Grants Awarded to Gut Microbiome, Influenza Research in Australia
Researchers at the Centenary UTS Centre for Inflammation in Australia have been awarded grants to investigate potential therapeutics for respiratory conditions like chronic obstructive pulmonary disease (COPD).
One of the awards is a $5-million National Health and Medical Research Council (NHMRC) Synergy Grant that will investigate methods in which gut microbes, metabolites, and gut immunity in general can be manipulated to treat COPD.
COPD is a chronic inflammatory condition of the lungs, in which the airways become blocked, leading to cough and shortness of breath.
“Most respiratory disease studies focus predominantly on the lung,” Phil Hansbro, PhD, director at Centenary and the project’s chief investigator, said in a press release. “We know, however, that there is microbial and immune crosstalk between the gut and the lungs. Gut diseases induce lung inflammation and are linked to COPD and asthma, and vice versa. New approaches that manipulate gut microbiomes have enormous potential as new therapies for lung diseases.”
The project will be co-led by Emad El-Omar, MD, at the University of New South Wales (UNSW), Lisa Wood, PhD, at the University of Newcastle, and Meg Jardine, PhD, at the University of Sydney.
“Such an ambitious project requires expertise in respiratory disease, gut disease, microbiology, immunology, nutrition and dietetics, clinical studies and trials, engineering, bioinformatics, statistics and multi-omics,” Hansbro said. “We have brought together a top-class team with expertise across a diverse set of research disciplines.”
The first phase of the project will explore the biological links between the gut and the lungs, including microbe, metabolite, and immune response interactions. This research will help identify how microbes living in the gut can be used as a potential therapy for COPD.
“Understanding the interplay between gut and lung health is critical to the development of new and innovative strategies for managing COPD,” Wood said. “This project has the potential to lead to a paradigm shift in how we understand COPD.”
Treatments may include ingesting certain microbes, antibiotics, or special diets to therapeutically modulate immunity and inflammation in the gut, which may in turn influence COPD. Research will focus on assessing the roles of these microbes and the metabolites they produce, and therapeutic candidates that are found to be safe and effective will then advance to clinical trial testing.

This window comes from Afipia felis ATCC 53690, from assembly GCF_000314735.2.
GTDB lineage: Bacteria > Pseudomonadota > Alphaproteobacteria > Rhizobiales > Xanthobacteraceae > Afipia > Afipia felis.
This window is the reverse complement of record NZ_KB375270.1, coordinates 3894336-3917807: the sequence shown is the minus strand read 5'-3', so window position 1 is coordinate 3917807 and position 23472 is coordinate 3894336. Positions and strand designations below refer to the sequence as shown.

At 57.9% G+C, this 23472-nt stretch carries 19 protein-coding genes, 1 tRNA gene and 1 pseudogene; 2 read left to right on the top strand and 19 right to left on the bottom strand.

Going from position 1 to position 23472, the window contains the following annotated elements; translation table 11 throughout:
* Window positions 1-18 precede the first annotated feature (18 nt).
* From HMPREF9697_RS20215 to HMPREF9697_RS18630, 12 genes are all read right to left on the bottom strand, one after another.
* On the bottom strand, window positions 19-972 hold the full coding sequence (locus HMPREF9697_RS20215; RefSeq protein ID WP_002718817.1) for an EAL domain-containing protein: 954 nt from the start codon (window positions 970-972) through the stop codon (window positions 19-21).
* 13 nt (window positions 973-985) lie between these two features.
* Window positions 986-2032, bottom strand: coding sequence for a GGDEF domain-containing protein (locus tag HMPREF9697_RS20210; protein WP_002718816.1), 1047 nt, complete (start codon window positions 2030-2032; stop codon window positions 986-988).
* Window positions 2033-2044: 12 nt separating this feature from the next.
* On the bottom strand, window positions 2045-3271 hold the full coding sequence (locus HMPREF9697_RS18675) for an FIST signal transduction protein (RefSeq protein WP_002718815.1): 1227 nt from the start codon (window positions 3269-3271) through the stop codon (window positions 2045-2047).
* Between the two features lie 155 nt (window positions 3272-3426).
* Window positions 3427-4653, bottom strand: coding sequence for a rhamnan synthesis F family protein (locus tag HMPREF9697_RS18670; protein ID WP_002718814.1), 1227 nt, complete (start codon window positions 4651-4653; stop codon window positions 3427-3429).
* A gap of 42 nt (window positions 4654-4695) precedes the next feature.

“Projects like this will identify multiple potential treatments that need to be rigorously evaluated to determine their effectiveness in improving human health,” said Jardine, director of the University of Sydney’s NHMRC Clinical Trials Centre. “We are excited to apply innovative trial solutions that can handle this complexity and allow us to systematically discover the most effective ways for improving health outcomes.”
Synergy Grants are awarded by the NHMRC to projects looking for answers to essential questions that a single investigator cannot provide.
“This Synergy Grant is a great opportunity to deliver translational benefit to millions of COPD sufferers and demonstrates the emerging power of the microbiome revolution in medicine,” said El-Omar of UNSW’s Microbiome Research Centre.
The second award was a $20,000 seed grant to accelerate the development of a new treatment strategy for COPD patients infected with the influenza virus. The team will be led by principal investigator Kamal Dua, PhD, at Centenary, along with Hansbro, and Keshav Raj Paudel, PhD.
Influenza infection is particularly common and life-threatening to those with COPD, and there is a need for more effective therapies.
“Influenza exacerbates COPD, increases inflammation and makes it even more difficult to breathe, potentially leading to increased hospitalisations and life-threatening outcomes for patients,” Dua said in another press release.
The funding will support the development of tiny particles — called nanoparticles — to deliver the naturally occurring compound berberine to treat influenza in COPD patients. The award comes from the Respiratory, Sleep, Environmental and Occupational Health Clinical Academic Group of Maridulu Budyari Gumal.
Although berberine has known anti-inflammatory and anti-viral properties, it is poorly absorbed when taken orally.
“Formulating berberine into engineered nanoparticles could be a new approach to targeted drug delivery, to increase uptake by infected cells and to reduce the inflammatory effects of influenza,” Dua said.